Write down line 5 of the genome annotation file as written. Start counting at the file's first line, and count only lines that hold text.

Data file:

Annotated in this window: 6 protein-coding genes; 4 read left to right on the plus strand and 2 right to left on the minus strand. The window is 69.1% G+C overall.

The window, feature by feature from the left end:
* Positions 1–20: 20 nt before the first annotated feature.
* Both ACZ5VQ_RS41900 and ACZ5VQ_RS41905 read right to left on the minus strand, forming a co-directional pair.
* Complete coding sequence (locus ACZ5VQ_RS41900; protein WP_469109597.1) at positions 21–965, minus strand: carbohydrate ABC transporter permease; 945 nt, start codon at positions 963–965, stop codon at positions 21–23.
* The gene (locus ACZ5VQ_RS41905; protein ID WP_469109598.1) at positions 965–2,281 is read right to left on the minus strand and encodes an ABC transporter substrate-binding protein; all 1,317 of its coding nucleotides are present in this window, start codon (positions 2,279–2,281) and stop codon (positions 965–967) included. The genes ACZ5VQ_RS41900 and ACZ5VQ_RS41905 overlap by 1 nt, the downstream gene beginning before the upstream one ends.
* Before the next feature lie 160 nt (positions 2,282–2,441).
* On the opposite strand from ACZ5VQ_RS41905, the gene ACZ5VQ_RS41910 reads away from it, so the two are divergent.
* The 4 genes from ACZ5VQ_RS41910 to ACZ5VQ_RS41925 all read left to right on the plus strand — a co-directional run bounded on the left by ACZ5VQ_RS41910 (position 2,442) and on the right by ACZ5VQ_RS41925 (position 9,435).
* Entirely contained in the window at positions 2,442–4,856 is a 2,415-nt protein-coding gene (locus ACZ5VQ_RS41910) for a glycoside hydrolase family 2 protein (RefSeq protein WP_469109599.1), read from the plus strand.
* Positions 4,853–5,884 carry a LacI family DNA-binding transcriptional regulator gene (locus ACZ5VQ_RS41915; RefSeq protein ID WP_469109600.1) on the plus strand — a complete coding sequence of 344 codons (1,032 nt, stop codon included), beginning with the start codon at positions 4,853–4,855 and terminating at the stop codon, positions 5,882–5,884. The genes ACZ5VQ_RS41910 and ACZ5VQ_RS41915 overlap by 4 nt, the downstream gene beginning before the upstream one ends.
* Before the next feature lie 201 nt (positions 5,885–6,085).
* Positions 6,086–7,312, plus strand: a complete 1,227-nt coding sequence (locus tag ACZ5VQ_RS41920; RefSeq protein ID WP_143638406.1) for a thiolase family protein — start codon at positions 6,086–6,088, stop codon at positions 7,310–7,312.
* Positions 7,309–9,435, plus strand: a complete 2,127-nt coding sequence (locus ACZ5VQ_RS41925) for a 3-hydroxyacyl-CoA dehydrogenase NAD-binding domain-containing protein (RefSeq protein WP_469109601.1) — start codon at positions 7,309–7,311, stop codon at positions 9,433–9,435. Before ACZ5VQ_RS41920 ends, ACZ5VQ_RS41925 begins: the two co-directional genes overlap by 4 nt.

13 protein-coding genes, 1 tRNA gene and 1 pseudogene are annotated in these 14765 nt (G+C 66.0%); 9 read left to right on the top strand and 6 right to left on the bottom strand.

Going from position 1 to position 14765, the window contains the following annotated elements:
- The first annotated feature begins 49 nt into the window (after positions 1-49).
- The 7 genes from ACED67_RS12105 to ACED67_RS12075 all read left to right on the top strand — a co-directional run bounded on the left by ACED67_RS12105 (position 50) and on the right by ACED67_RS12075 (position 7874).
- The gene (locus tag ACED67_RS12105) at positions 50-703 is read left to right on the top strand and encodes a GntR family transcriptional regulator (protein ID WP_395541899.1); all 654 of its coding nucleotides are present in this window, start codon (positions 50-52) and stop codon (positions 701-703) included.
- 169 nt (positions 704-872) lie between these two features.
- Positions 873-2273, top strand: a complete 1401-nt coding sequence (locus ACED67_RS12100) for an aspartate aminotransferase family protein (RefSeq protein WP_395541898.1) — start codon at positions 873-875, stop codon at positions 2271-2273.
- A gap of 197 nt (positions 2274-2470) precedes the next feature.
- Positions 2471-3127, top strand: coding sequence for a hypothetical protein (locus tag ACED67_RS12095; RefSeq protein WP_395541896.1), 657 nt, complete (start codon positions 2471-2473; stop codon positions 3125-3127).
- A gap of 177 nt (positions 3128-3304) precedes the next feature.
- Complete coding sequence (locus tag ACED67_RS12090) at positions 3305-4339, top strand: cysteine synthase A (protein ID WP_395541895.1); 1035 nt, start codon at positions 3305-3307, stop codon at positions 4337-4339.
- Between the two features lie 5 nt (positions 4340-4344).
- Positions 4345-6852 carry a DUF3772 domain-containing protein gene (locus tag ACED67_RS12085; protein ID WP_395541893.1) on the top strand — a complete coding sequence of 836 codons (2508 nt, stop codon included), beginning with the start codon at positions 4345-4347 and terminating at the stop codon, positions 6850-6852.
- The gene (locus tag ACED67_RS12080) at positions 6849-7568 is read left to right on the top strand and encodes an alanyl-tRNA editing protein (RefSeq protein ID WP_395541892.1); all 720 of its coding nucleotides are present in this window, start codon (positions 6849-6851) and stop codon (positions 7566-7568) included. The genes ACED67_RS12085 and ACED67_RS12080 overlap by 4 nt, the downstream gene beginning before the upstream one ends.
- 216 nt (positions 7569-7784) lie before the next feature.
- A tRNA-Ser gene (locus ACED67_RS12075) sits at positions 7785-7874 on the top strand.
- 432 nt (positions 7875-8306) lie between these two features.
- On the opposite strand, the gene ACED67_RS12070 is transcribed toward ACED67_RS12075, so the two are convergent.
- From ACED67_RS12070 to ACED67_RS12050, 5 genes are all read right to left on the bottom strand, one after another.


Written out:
* Complete coding sequence (locus ACZ5VQ_RS41900; protein WP_469109597.1) at positions 21–965, minus strand: carbohydrate ABC transporter permease; 945 nt, start codon at positions 963–965, stop codon at positions 21–23.